RNC Chair Michael Steele and key GOP electeds have planted their feet and refused to support a higher debt ceiling. What happens if Congress does not vote to raise the roof and allow the Treasury to legally borrow more money? To get a better idea, I chatted with former Reagan adviser and Fiscal Times columnist Bruce Bartlett. Here is an edited transcript:

The idea of a debt ceiling is weird. Why can't the Treasury borrow and spend as it needs to fulfill its obligations to investors and the law?

<span style='font-size: 17pt'>It's an incredibly stupid system. I think no other country has a debt ceiling. These countries understand correctly that the deficit, ie the incremental increase in debt, is a consequence of decisions about taxing and spending.

There's no need to have a debt ceiling and there's no evidence that the debt limit has limited spending. It serves no purpose except to give people free votes to look as if they're being fiscally responsible ["Hey look, I voted against raising the debt limit!"] while they act fiscally irresponsible ["Also, I'm voting to cut taxes by $4 trillion."]. </span></div></div>


When GW Bush <span style='font-size: 14pt'>doubled the Nat Debt</span>, I can't remember the GOP/Cons/TP people marching to DC to say, 'enough is enough!'

Can you?

FACT.
The first black POTUS was handed to him a country that was on the brink of economic disaster. A massive debt, a massive deficit, surging unemployment, millions of foreclorures, banks failing evey day........etc etc etc etc....and you have the gall to blame him for the state of the country?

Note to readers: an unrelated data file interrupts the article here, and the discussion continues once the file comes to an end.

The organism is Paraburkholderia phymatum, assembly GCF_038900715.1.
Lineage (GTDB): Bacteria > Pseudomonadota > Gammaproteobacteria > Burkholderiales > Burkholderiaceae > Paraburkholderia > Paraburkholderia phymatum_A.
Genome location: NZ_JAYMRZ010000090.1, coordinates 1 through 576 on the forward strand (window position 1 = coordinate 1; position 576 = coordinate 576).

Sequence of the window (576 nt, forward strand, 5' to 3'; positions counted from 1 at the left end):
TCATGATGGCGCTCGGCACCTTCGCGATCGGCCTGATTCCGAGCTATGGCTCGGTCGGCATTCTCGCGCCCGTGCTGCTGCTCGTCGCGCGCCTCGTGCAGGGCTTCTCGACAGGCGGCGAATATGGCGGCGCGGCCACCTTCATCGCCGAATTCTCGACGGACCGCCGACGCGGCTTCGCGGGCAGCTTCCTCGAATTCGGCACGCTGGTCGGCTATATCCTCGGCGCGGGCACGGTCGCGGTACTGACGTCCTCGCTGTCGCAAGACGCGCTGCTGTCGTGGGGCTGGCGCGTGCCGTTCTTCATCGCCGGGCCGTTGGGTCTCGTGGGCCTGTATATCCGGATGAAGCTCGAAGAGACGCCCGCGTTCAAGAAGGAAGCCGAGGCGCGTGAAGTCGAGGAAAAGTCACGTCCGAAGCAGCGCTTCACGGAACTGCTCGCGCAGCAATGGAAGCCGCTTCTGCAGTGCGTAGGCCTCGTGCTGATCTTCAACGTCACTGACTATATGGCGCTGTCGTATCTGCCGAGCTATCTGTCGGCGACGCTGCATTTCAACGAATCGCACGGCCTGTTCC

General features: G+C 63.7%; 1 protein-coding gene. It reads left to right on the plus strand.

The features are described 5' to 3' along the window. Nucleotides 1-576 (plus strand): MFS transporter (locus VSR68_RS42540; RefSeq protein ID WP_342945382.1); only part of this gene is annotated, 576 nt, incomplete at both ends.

How many banks folded last year. Do you hear that kind of news on Fox and beck?


<div class="ubbcode-block"><div class="ubbcode-header">Quote:</div><div class="ubbcode-body">US sees 64 bank collapses in just 4 months; 23 fold up in April
PTI, May 2, 2010, 01.14pm IST
Tags:

* Federal Deposit Insurance Corporation

NEW YORK: The count of American bank failures are climbing by the day, with a staggering 64 entities closing down in 2010.

Out of the total collapses, as many as 23 banks were shut down by the authorities in April, the highest for any month this year. </div></div>


Q




</div></div>

<div class="ubbcode-block"><div class="ubbcode-header">Quote:</div><div class="ubbcode-body">Now joining me is former Clinton labor secretary Robert Reich. He’s a professor at the University of California at Berkeley, and he’s also the author of "Aftershock."

All right, Secretary Reich, I want to play you a clip by President Obama, because there was a bill introduced earlier in the year to actually stop the subsidies for off-shoring jobs, and it didn’t pass. The Republicans killed it.

And here’s what the president had to say about it.

(BEGIN VIDEO CLIP)

BARACK OBAMA, PRESIDENT OF THE UNITED STATES: The Republicans in Washington claimed to draw their ideas from a Web site called America Speaking Out. It turns out that one the ideas that’s drawn the most interest on their Web site is ending tax breaks for companies that ship overseas.

<span style='font-size: 14pt'>The funny thing is, when we recently closed one of the most egregious loopholes for companies creating jobs overseas, Republicans in Congress were almost unanimously opposed. The Republican Leader, John Boehner, attacked us for it and stood up for outsourcing instead of American workers.</span>(END VIDEO CLIP)